The final result based on the example code above will look like this in SiteKiosk:

Using tags to display variants of a SiteCaster project on different machines

If you want to display variants of a SiteCaster project that differ only in a few elements, you can use the tag feature in SiteCaster as a display condition.

In the following example, a SiteCaster project is published on two machines to display two variants of a project:

Log into your SiteRemote team and select the Monitoring tab. To generate tags for your machines, right click on a machine in the tree view and select Assign Tags.


Then enter the name of your tags e.g. Terminal 1 and Terminal 2 press Add and select it using the checkbox. Confirm the setting with Save.In SiteCaster, generate your sample project using the empty template. Use the Add button to add a swap container to the project. Insert two different images into the swap container. In order to use the Tag display condition, you will need to enable the expert mode in SiteCaster. To do so, you need to insert &expert at the end of the URL in the URL address field of your browser and then press Enter to reload the project. 

After activation of the expert mode you see the Expert Edit button in the tool bar.  

Then select one of the images and open the properties dialog by double-clicking on the image. Go to the section Display condition and select the Display under these conditions option. Activate the check box Tag and enter the tag name Terminal 1. Close the properties dialog with pressing the Save button. Activate the same setting on the other image with the tag name Terminal 2. After publishing the project to both clients the first image is displayed on the device with the tag Terminal 1 and the second image on the device with the tag Terminal 2. The described scenario can be extended with further tags as you like.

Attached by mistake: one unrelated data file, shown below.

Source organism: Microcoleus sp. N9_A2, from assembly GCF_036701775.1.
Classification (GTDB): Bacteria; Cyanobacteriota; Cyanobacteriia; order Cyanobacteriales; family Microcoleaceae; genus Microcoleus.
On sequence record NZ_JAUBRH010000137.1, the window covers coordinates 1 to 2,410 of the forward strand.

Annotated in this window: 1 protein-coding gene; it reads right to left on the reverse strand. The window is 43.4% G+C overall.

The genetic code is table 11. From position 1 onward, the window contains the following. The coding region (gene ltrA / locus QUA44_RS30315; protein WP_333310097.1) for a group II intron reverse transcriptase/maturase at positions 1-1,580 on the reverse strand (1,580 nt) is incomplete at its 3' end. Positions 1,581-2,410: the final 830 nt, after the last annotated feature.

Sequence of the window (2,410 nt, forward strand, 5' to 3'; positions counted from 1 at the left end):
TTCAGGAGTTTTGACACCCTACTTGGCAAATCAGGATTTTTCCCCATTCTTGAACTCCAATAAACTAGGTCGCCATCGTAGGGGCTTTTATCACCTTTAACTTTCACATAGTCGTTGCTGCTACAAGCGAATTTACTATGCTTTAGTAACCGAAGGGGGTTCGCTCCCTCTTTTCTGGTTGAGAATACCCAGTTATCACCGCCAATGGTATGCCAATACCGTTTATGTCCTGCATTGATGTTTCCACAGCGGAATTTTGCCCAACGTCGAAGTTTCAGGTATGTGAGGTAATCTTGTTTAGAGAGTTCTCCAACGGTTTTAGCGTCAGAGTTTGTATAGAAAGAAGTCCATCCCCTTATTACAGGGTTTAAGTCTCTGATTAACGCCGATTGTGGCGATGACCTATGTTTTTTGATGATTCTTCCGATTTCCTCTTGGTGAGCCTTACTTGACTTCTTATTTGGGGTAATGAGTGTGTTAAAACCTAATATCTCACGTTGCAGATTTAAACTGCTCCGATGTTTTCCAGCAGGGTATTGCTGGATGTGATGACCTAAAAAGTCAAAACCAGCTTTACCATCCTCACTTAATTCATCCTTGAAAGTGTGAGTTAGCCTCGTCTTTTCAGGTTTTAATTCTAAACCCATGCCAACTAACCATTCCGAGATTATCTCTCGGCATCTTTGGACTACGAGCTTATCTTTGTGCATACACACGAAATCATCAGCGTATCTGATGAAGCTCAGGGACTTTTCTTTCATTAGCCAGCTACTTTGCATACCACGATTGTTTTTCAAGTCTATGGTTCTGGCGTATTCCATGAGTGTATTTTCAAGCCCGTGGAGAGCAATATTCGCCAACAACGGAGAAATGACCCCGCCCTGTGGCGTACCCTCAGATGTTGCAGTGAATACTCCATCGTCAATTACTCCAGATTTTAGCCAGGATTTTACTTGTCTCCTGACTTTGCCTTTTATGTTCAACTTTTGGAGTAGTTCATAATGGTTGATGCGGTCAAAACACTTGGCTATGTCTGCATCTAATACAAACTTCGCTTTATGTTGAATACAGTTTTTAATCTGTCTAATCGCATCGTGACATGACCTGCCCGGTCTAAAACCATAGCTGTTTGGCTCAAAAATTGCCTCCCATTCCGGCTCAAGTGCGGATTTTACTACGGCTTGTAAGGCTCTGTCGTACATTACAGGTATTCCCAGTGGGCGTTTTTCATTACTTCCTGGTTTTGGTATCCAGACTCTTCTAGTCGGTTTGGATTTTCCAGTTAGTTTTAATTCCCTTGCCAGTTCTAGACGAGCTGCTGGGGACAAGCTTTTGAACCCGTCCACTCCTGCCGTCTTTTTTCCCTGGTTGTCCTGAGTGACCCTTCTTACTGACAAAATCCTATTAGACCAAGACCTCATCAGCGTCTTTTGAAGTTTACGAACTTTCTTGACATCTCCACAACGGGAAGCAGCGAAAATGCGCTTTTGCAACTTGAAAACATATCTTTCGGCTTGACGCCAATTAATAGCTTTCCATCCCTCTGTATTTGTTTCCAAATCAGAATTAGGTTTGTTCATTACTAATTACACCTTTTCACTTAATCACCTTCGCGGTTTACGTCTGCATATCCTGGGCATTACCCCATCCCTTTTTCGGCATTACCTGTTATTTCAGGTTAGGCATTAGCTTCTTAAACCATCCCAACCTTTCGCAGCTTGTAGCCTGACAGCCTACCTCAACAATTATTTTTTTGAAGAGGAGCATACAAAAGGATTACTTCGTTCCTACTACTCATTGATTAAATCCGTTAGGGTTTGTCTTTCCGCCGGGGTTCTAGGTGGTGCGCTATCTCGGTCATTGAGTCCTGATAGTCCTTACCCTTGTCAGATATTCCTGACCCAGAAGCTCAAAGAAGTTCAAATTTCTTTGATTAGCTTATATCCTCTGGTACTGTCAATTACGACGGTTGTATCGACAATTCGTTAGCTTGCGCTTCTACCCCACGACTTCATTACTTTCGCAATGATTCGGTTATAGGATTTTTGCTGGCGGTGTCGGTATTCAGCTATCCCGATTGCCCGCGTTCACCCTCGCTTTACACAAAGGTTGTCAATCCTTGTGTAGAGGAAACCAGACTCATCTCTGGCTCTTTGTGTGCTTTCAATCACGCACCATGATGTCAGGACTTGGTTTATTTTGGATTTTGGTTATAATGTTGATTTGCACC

Unload a SiteCaster Webview when it is not displayed

Generally, SiteCaster loads webviews at the point where they first appear in a session in SiteCaster. In order to avoid reloading a webview each time again when it is displayed e.g. in container types like sequence, overflow container or swap container, it is always kept in the loaded state. This has the side effect that if the displayed webview contains audio elements these are also audible in the non-displayed state. If you want to prevent this you can use the expert setting shouldUnloadWhenHidden. Additionally you can use the setting shouldUnloadWhenHidden to bring certain webviews always in a newly loaded state when they are displayed.